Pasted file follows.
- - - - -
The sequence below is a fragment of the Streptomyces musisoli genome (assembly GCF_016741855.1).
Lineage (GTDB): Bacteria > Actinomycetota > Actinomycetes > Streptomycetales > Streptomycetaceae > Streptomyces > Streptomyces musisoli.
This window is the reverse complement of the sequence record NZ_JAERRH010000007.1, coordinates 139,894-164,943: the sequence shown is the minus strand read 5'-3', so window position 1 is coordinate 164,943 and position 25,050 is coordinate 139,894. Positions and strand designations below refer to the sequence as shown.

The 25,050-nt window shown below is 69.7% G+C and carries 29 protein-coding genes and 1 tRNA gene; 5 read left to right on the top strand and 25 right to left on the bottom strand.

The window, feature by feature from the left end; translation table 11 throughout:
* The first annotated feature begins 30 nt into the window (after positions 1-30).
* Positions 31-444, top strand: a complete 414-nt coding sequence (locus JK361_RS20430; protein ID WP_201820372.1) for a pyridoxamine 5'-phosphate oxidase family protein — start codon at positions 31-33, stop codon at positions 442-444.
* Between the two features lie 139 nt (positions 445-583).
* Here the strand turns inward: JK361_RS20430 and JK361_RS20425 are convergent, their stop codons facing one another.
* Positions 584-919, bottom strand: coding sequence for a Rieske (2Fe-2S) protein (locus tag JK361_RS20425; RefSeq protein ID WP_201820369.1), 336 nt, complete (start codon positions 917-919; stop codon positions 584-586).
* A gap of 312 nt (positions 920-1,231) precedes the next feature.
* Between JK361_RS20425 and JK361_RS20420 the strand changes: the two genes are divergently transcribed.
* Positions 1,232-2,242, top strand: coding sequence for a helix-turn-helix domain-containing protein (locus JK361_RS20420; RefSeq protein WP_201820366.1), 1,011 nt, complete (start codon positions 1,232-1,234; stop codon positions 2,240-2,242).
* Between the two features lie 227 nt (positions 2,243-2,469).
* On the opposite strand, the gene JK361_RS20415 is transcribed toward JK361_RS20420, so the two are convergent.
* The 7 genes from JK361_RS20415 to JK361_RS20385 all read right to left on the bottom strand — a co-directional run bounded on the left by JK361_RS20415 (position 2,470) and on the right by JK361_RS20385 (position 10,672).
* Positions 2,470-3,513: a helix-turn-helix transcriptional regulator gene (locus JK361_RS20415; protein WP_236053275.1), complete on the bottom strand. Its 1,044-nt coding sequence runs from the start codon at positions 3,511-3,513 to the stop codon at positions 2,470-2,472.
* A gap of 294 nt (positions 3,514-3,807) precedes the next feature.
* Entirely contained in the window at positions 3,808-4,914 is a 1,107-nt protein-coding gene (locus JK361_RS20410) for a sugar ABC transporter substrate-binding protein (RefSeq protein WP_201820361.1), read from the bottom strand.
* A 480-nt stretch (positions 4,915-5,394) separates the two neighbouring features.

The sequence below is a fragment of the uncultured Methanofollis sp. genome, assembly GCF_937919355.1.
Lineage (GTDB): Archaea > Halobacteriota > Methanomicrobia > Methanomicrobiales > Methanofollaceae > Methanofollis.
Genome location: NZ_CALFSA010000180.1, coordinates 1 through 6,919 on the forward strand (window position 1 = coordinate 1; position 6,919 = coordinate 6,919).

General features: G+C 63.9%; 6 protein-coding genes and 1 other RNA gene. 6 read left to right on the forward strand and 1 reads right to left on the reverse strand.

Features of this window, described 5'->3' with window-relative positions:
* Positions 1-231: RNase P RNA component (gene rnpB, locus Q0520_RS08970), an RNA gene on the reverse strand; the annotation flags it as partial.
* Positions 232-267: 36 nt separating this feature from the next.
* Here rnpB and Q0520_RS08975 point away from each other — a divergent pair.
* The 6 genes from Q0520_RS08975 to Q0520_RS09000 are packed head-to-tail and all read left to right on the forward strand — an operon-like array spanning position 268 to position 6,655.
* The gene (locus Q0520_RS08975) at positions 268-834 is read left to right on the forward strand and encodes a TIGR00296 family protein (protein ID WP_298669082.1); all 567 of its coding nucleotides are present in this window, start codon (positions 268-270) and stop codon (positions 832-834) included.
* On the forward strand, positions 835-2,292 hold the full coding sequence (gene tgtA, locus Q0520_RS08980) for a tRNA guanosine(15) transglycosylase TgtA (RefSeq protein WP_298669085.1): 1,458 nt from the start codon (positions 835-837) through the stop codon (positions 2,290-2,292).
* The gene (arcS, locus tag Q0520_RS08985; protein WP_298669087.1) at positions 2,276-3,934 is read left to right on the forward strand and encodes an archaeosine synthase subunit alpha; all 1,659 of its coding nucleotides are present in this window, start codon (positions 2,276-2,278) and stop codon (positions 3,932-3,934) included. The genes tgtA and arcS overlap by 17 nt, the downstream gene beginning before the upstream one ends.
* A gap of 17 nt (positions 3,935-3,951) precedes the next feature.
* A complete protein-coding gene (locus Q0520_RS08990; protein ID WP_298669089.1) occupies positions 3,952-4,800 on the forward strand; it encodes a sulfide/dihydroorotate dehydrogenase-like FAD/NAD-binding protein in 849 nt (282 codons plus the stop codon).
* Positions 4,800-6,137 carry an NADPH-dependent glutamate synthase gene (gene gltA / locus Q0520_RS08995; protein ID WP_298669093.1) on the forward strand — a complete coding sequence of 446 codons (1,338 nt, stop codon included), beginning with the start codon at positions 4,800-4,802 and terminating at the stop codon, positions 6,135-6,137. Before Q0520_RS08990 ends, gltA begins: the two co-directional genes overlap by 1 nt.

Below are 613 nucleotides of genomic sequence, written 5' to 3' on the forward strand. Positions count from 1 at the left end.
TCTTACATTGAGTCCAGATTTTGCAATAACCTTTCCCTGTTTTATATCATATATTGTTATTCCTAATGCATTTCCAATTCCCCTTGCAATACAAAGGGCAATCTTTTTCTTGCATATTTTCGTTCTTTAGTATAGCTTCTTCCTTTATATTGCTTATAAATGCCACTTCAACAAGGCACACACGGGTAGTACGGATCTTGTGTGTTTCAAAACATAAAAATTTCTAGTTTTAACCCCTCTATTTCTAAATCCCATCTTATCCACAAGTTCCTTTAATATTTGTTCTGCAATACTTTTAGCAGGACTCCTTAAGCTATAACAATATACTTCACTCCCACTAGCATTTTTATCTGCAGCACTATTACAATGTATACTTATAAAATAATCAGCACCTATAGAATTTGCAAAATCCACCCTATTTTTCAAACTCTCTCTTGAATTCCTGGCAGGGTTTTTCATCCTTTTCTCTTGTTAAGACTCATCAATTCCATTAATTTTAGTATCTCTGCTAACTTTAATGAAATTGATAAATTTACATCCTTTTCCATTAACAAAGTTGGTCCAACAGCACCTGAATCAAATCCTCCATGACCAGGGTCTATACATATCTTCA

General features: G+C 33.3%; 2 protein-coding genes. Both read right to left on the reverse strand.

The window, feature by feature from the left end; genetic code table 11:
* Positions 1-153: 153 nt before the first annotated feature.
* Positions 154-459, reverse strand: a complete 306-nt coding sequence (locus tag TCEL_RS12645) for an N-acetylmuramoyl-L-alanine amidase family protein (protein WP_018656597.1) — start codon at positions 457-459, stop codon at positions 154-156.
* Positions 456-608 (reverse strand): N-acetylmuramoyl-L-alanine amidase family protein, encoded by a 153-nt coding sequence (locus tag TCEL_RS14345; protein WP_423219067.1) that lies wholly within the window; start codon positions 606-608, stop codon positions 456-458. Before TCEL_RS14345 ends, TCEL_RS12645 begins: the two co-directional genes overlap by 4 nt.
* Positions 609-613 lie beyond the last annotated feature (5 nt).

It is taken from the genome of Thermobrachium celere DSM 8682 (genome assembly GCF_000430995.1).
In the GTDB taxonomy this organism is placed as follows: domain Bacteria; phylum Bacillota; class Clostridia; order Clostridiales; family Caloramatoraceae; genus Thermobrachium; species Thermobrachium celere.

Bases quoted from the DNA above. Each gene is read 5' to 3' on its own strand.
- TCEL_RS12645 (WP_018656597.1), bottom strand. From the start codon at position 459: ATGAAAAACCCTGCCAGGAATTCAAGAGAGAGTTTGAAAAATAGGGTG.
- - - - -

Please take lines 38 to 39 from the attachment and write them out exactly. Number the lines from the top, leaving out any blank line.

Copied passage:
General features: G+C 33.3%; 2 protein-coding genes. Both read right to left on the reverse strand.

The window, feature by feature from the left end; genetic code table 11: